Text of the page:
Tuning the Aggregation Behavior of Human Insulin in the Presence of Luteolin: An in Vitro and in Silico Approach

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Human Insulin, Aggregation, Misfolding, Alzheimer's Disease, Simulation, Conformational Diseases

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Protein misfolding and related formation of amyloid fibrils are associated with several conformational diseases, such as Alzheimer's disease (AD), Parkinson's disease (PD), Huntington's disease (HD), prion diseases, and Diabetes mellitus, Type 2 (DM-II). Several molecules including antibiotics, polyphenols, flavonoids, anthraquinones, and other small molecules are implicated to modulate amyloid assembly. The stabilization of the native forms of the polypeptides and prevention of their misfolding and aggregation are of clinical and biotechnological importance. Among the natural flavonoids, luteolin is of great importance because of its therapeutic role against neuroinflammation. Herein, we have explored the inhibitory effect of luteolin (LUT) on aggregation of a model protein, human insulin (HI). To understand the molecular mechanism of the inhibition of aggregation of HI by LUT, we employed molecular simulation, UV–Vis, fluorescence, and circular dichroism (CD) spectroscopies along with the dynamic light scattering (DLS). The analysis of the tuning of the HI aggregation process by luteolin revealed that interaction of HI with LUT resulted in the decrease in binding of the various fluorescent dyes, such as thioflavin T (ThT) and 8-anilinonaphthalene-1-sulfonic acid (ANS) to this protein. Retention of the native-like CD spectra and resistance to the aggregation in the presence of LUT has confirmed the aggregation inhibitory potential of LUT. The maximum inhibitory effect was found at the protein-to-drug ratio of 1:12, and no significant change was observed beyond this concentration.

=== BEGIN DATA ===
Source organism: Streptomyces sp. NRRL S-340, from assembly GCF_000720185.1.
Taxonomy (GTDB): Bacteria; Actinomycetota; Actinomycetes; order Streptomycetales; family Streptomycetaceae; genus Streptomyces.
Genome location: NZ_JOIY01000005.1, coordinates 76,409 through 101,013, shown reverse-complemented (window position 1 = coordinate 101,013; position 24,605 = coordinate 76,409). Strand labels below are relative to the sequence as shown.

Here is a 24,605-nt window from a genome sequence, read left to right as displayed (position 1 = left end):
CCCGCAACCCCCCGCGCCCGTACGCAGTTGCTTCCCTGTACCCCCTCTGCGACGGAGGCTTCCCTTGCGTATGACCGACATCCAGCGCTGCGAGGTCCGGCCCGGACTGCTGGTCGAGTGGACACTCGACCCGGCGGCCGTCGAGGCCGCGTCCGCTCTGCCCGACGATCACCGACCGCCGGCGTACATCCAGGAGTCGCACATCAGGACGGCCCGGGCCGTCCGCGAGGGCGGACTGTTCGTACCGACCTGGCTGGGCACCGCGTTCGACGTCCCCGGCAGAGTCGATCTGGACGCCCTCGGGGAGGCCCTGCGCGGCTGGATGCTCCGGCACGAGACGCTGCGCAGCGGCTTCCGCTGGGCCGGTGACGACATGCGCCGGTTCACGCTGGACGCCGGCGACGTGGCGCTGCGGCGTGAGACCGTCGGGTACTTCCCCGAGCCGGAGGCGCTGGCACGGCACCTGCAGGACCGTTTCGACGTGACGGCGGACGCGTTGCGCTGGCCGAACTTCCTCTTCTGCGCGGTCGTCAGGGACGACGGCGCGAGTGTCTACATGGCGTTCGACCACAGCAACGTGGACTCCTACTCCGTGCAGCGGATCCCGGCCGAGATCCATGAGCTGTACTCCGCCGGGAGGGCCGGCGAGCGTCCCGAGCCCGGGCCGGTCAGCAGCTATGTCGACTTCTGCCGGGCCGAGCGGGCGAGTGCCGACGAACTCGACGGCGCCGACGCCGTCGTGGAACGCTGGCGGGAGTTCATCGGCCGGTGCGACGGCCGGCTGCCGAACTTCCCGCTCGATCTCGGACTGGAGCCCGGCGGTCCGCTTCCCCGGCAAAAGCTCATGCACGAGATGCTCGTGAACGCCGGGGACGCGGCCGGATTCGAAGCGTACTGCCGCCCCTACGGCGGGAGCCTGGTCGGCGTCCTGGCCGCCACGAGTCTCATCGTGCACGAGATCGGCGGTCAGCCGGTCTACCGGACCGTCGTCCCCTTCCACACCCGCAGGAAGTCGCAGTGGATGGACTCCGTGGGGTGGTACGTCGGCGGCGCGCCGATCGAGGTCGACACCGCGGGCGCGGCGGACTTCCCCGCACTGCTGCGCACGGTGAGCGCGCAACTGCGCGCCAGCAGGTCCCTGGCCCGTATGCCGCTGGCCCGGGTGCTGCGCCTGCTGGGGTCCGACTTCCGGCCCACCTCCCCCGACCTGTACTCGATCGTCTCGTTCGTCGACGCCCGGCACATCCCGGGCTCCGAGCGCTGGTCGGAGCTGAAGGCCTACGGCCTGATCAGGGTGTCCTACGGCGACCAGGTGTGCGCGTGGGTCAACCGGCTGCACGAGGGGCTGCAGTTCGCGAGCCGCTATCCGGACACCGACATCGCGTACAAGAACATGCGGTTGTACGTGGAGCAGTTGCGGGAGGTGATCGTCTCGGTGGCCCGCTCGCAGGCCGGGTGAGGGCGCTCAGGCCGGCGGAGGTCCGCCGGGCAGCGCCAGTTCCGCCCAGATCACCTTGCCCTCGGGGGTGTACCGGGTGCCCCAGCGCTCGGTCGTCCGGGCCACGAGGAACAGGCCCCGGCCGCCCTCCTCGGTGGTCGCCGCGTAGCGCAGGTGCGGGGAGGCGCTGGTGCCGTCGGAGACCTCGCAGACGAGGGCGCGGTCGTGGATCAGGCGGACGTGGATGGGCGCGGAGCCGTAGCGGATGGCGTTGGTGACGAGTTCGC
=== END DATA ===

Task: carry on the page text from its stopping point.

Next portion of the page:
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International Journal of Biological Macromolecules, v. 237, art. 124219